Now here is where it gets really interesting from a metastory point of view. Until now, Schwarzenegger’s personal metastory had been one of conquest – bodybuilding champion, action hero, cigar-chomping renegade. And while he captured the governorship by playing up his macho “I don’t give a damn about politics and, by the way, I can’t be bought” story, that story wasn’t going to help him actually govern. Californians love a renegade but California has always been socially and environmentally progressive with, for instance, some of the toughest emissions laws in the country. The prevailing feeling at the time among voters was that the laws needed to get even tighter. Oh, and Schwarzenegger personally owned seven Hummers.
For a while, he tried to stay on offense, using the Hummers and the cigars as symbols of his toughness (he even had a smoking tent installed in the courtyard of the capital building to get around California’s tough antismoking laws). Then, sensing change was needed, he began trying to consciously alter his personal metastory – he took the action of converting one of the Hummers to hydrogen power and began using that symbolic action as a way to publicly advocate for alternative fuels for vehicles. But as time passed, there was growing awareness that vehicle emissions contribute to global warming and films like An Inconvenient Truth began to win major attention and awards. Schwarzenegger realized there was a powerful new cultural zeitgeist developing and even he was no match for it. To keep his metastory contemporary and not be seen as a political dinosaur, the Hummers would have to go. In September 2006, the man most personally responsible for the birth of the Hummer brand took dramatic action and sold off his entire Hummer fleet for a reported $950,000.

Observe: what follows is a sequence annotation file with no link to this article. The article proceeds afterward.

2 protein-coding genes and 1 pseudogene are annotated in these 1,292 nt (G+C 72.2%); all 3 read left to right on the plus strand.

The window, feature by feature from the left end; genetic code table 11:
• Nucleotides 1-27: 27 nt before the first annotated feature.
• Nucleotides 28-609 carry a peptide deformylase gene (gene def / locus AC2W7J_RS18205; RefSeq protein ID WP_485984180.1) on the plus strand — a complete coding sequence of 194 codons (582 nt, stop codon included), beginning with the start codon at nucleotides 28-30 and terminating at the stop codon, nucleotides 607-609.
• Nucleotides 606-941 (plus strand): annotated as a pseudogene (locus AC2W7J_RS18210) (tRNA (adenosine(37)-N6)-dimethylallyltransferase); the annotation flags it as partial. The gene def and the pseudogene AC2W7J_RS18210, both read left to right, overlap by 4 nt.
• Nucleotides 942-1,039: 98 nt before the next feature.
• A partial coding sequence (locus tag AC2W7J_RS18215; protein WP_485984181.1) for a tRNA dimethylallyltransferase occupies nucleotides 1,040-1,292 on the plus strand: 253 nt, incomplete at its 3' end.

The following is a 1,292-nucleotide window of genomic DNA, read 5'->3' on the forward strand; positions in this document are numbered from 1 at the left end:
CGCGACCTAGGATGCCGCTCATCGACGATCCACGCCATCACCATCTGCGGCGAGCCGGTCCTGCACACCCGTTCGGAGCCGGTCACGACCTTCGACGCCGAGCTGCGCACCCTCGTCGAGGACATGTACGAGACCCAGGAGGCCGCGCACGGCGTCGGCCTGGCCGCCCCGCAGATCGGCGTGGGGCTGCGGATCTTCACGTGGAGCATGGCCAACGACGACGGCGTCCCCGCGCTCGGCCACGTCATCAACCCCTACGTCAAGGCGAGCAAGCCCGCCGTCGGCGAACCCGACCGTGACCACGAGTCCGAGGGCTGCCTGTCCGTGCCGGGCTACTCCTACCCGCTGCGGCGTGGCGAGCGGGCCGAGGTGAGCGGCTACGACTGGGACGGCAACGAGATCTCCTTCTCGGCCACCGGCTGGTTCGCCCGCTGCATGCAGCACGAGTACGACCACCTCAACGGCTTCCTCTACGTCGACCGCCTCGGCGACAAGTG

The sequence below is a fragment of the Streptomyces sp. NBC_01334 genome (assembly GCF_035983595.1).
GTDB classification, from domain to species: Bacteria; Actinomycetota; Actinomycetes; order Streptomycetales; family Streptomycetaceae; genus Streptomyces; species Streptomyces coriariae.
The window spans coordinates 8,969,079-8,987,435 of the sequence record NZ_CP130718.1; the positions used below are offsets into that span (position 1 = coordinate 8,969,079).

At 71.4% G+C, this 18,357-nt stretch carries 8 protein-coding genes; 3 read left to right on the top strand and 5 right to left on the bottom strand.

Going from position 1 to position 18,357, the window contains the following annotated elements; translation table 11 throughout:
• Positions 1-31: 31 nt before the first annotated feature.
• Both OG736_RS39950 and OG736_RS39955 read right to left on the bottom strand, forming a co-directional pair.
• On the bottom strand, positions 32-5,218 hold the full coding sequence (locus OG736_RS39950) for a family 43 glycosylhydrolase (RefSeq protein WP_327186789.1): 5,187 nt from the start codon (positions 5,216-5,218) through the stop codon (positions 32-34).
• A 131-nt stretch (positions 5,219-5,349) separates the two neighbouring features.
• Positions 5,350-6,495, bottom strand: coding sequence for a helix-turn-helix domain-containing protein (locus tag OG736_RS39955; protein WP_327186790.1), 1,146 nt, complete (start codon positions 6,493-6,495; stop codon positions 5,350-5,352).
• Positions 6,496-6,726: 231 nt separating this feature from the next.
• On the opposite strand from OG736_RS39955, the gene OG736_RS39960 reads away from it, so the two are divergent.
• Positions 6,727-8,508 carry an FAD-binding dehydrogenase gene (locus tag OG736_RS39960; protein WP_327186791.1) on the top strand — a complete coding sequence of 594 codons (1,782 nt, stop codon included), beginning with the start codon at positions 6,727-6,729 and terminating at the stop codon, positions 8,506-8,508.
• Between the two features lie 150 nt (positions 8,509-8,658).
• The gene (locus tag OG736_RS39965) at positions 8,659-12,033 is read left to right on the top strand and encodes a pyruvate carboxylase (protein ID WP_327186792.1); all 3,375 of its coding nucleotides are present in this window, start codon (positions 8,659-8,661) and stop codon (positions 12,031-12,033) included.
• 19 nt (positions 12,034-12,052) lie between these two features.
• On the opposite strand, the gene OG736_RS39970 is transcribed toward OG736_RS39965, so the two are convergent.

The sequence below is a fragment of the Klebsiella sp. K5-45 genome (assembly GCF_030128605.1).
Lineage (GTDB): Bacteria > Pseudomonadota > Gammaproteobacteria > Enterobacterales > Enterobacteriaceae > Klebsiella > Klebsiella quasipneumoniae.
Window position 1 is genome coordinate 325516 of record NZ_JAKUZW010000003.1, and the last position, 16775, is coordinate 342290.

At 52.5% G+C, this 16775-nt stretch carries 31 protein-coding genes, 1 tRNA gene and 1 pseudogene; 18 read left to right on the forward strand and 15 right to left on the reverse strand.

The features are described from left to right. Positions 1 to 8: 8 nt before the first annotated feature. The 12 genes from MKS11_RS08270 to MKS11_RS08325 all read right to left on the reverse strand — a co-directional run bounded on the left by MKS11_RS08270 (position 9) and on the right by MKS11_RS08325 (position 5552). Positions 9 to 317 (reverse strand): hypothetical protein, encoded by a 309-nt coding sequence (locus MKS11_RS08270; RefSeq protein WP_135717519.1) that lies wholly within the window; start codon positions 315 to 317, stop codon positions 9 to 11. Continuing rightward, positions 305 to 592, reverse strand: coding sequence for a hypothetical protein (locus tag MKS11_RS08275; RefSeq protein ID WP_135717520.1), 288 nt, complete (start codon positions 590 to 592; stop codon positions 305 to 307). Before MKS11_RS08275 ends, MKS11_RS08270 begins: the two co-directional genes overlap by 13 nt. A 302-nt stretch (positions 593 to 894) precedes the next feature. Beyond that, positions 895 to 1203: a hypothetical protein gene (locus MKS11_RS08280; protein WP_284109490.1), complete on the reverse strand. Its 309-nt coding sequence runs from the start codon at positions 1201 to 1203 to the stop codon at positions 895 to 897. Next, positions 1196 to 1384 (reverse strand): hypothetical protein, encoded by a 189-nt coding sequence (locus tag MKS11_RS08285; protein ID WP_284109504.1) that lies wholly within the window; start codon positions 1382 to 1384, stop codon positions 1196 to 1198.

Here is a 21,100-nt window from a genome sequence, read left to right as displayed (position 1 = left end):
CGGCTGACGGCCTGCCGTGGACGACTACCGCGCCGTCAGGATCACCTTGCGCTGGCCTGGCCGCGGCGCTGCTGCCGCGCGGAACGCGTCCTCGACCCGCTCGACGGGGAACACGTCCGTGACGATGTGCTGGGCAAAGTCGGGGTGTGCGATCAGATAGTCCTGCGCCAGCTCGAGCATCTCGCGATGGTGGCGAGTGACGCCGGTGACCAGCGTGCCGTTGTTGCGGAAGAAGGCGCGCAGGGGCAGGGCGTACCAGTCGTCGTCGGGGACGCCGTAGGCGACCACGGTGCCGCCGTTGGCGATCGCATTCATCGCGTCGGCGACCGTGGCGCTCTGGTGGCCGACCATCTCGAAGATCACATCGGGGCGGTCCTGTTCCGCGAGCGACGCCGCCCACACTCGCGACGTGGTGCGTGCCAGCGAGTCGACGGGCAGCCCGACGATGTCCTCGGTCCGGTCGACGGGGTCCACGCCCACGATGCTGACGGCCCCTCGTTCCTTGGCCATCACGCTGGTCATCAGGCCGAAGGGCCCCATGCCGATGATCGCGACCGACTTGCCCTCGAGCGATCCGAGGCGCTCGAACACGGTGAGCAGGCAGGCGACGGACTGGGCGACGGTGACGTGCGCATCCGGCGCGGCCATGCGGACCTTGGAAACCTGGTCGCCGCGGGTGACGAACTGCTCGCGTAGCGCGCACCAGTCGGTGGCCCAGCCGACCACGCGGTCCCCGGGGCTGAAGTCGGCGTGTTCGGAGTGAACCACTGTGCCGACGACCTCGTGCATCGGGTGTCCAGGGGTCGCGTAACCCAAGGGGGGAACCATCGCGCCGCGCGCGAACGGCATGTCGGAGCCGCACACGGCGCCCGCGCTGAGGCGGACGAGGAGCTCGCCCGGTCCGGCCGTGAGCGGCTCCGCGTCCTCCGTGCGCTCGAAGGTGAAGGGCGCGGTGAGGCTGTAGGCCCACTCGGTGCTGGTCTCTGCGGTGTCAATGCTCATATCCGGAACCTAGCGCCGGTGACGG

There is a saying “so goes California, so goes the nation.” In the case of Hummer, this is certainly the case. Hummer sales peaked in 2006 at 54,052 units. But by 2007 the Hummer metastory was beginning to feel uncomfortably out of step to many more affluent Americans. Consequently, fewer chose the brand to help them advance their own metastories. Sales dropped to 43,431 units. In 2008, with the double whammy of gas prices at $4 per gallon and the onset of one of the worst recessions on record, the bottom really fell out: only 20,681 units sold. In 2009, with the terrible oil spill in the Gulf of Mexico drawing attention to the ugly side of oil and bringing to the fore discussions around energy independence, Hummer sales dropped to a pathetic 5,487 units. People who drove gas-guzzlers like Hummer were in some quarters openly accused of being unpatriotic. It became a very brave choice indeed to use a Hummer to advance your personal metastory.
With sales stalled and no end to high oil prices in sight, GM finally decided to cut bait and began actively looking for a buyer for the brand. In late 2009, it swallowed hard and shut the brand down. The last Hummer H3 rolled off line at the factory in Shreveport, Louisiana, on May 24, 2010.
What really happened though is the Hummer metastory ceased to be useful to people who needed a vehicle to tell the world something about themselves. And so the brand died – as will any brand or business that ignores the importance of helping people do their personal metastory.
The implications of this story for today’s marketers are profound, particularly in a world of wild product abundance. Today, the question you have to ask yourself is not what does your product do? The question that truly matters is what does your product mean, today and in the future?